Tesla refuses to take back its reference to its self-driving cars as ‘Autopilot’


Clearly, Tesla cars in a way drive themselves; however, its Autopilot technology has been a source of major concern for the company. Consumer Reports have asked the company to take back the feature referring to it as too much autonomy that is too soon. After all, the death of a man came after there was an accident involving the autopilot.

Alexander Dobrindt, the transport minister, Germany, has asked the company to get rid of the term “Autopilot” as it can make consumers believe that the car can do more than it is capable of doing. It is worthy of note that Model X and Model S can hold their lane and keep at a speed that is safe enough even while it makes use of Autopilot.


However, the technology is meant mostly for highways where there is a limit to the obstacles that are seen on the road and which also allows the drivers to have their hands on the steering wheel while being alert. The aim of the Autopilot is to aid humans and not to take over from them entirely.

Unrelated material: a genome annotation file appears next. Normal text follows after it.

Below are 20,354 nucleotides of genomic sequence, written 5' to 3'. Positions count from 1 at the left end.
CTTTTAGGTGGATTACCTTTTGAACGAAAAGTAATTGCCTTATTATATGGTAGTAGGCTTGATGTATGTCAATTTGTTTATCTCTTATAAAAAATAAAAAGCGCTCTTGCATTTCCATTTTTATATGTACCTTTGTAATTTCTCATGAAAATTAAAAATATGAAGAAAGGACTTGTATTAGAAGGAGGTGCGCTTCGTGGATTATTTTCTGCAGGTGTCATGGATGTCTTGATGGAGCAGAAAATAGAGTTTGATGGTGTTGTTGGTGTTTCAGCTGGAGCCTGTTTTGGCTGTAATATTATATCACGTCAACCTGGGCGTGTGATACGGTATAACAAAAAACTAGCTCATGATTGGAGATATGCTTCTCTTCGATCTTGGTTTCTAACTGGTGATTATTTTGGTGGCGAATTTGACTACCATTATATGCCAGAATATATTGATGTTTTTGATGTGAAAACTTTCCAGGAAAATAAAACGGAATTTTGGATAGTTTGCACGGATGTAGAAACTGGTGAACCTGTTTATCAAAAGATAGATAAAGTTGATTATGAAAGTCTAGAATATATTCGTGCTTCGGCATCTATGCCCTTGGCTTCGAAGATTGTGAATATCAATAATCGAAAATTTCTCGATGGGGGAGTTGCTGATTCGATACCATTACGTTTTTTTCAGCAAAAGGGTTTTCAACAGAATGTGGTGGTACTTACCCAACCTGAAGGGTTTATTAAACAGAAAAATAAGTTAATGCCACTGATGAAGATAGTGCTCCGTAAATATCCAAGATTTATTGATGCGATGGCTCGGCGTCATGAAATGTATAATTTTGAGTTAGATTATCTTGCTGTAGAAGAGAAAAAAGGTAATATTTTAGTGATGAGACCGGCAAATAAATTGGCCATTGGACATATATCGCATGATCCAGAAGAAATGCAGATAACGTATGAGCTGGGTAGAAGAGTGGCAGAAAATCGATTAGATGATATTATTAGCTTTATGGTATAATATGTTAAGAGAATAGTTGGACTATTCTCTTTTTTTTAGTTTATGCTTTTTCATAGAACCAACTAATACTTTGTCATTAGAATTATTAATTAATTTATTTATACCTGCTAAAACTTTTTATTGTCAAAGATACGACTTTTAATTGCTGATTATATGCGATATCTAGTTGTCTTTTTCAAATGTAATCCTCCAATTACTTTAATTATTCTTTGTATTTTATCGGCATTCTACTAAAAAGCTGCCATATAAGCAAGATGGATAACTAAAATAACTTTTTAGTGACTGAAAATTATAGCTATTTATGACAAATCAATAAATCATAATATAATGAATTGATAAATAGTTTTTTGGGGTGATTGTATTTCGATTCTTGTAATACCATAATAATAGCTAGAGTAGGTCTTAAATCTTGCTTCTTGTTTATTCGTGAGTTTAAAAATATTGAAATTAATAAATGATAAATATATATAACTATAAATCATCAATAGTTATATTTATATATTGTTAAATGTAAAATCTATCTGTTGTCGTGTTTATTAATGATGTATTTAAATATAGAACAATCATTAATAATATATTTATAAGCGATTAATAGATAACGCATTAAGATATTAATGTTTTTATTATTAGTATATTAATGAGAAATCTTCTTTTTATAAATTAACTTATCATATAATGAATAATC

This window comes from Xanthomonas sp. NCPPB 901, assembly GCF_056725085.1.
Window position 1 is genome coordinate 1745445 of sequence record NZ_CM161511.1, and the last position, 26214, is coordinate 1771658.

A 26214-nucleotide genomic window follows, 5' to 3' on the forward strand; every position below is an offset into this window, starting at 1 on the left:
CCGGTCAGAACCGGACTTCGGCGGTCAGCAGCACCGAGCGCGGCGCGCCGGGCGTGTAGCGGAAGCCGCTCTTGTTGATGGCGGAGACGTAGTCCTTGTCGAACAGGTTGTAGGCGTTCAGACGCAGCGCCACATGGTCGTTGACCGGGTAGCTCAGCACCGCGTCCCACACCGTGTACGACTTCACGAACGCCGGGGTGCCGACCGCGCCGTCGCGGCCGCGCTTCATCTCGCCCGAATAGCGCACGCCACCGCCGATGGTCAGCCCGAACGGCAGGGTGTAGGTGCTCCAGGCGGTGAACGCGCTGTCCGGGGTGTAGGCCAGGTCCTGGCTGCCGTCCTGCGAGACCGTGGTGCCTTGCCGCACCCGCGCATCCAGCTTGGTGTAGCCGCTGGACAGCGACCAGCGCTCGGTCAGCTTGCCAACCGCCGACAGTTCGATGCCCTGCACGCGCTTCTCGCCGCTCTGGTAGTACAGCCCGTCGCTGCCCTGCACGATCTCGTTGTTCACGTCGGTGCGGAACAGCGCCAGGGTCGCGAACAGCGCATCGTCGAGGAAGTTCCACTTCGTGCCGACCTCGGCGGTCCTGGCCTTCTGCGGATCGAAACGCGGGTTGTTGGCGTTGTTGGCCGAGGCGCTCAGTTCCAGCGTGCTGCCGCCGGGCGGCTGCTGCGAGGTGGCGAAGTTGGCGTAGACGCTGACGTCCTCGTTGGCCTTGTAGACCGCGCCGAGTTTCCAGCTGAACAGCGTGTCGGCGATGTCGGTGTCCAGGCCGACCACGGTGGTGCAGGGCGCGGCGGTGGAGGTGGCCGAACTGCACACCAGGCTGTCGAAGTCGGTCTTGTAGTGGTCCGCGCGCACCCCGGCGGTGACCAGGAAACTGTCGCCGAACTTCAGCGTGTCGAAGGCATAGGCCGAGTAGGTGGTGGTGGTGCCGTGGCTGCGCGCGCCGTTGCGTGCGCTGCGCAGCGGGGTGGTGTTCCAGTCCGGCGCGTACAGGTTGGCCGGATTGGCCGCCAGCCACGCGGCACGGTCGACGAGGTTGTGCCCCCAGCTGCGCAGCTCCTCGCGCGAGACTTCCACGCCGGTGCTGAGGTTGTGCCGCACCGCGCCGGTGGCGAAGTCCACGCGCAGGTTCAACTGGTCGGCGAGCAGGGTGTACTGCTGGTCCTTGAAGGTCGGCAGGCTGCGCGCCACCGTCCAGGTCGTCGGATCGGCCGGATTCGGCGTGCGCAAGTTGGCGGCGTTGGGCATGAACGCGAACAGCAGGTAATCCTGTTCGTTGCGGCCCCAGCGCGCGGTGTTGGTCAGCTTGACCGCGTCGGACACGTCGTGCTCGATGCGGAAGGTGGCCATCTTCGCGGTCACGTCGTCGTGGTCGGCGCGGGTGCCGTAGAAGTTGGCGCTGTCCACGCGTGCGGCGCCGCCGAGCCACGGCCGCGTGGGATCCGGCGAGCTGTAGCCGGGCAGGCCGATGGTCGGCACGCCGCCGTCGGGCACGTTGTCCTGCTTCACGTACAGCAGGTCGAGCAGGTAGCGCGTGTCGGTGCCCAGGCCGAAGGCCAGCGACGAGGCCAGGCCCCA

Tesla, on the other hand, has refused to heed the advice from Dobhrindt, on the argument that its drivers are well aware of the limits of the system and that it was entirely up to them to take note.

The company also said that its use of the term autopilot has been in use for many decades in the aerospace which is like a system that lends support but strictly under human pilot supervision.

The company along with Mercedes has been under attack for how they promote their technology. The latter last summer described its E-Class in an ad campaign as “self-driving” that is capable of handling itself when on the highway just like Tesla cars, but that there must be a human being to man the wheels.

This is the silent fight that automakers get involved in trying to brand their cars. In few years to come, when a consumer wants to shop for a luxurious car, the consumer will be seeing things like for Audi and Ford – Traffic Jam Assist; for Mercedes – Drive Pilot; for Cadillac – Supercruise; for Volvo – IntelliSafe Autopilot; for BMW – Driving Assistant Plus; and for Lexus – Automated Highway Driving Assist. Meanwhile, all these terms point to the same thing which is a car that is able to maintain a safe distance and remain in its lane.

As the real automakers come up with cars that are really self-driving in the actual term, the terms will be common but more confusing, and this is why regulators feel the need for them to step in.